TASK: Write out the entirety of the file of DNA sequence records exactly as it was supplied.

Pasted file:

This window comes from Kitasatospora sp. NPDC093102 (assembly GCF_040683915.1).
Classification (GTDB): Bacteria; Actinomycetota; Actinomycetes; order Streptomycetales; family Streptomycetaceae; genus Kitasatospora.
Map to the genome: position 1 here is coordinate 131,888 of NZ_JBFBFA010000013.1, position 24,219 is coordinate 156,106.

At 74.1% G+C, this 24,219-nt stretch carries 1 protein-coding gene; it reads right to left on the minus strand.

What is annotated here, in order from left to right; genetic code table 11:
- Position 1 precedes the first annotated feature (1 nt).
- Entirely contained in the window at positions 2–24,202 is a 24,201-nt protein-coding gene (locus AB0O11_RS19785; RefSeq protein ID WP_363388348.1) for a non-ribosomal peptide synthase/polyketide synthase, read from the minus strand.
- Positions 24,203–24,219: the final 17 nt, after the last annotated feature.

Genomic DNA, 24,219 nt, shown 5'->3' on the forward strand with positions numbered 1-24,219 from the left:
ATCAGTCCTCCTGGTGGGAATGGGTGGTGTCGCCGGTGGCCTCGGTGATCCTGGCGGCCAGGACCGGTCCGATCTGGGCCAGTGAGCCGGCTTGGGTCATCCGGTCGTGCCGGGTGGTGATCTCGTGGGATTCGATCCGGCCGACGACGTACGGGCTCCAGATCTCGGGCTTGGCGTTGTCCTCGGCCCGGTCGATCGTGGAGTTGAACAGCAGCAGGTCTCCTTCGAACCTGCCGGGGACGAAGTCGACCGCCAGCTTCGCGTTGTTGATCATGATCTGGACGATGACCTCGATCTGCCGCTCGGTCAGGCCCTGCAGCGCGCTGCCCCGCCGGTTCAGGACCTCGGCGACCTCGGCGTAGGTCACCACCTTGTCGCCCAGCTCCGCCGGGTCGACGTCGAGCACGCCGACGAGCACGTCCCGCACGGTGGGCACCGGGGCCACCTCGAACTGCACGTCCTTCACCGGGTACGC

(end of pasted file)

This window comes from Kitasatospora sp. NPDC093102 (assembly GCF_040683915.1).
Classification (GTDB): Bacteria; Actinomycetota; Actinomycetes; order Streptomycetales; family Streptomycetaceae; genus Kitasatospora.
Map to the genome: position 1 here is coordinate 131,888 of NZ_JBFBFA010000013.1, position 24,219 is coordinate 156,106.

At 74.1% G+C, this 24,219-nt stretch carries 1 protein-coding gene; it reads right to left on the minus strand.

What is annotated here, in order from left to right; genetic code table 11:
- Position 1 precedes the first annotated feature (1 nt).
- Entirely contained in the window at positions 2–24,202 is a 24,201-nt protein-coding gene (locus AB0O11_RS19785; RefSeq protein ID WP_363388348.1) for a non-ribosomal peptide synthase/polyketide synthase, read from the minus strand.
- Positions 24,203–24,219: the final 17 nt, after the last annotated feature.

Genomic DNA, 24,219 nt, shown 5'->3' on the forward strand with positions numbered 1-24,219 from the left:
ATCAGTCCTCCTGGTGGGAATGGGTGGTGTCGCCGGTGGCCTCGGTGATCCTGGCGGCCAGGACCGGTCCGATCTGGGCCAGTGAGCCGGCTTGGGTCATCCGGTCGTGCCGGGTGGTGATCTCGTGGGATTCGATCCGGCCGACGACGTACGGGCTCCAGATCTCGGGCTTGGCGTTGTCCTCGGCCCGGTCGATCGTGGAGTTGAACAGCAGCAGGTCTCCTTCGAACCTGCCGGGGACGAAGTCGACCGCCAGCTTCGCGTTGTTGATCATGATCTGGACGATGACCTCGATCTGCCGCTCGGTCAGGCCCTGCAGCGCGCTGCCCCGCCGGTTCAGGACCTCGGCGACCTCGGCGTAGGTCACCACCTTGTCGCCCAGCTCCGCCGGGTCGACGTCGAGCACGCCGACGAGCACGTCCCGCACGGTGGGCACCGGGGCCACCTCGAACTGCACGTCCTTCACCGGGTACGC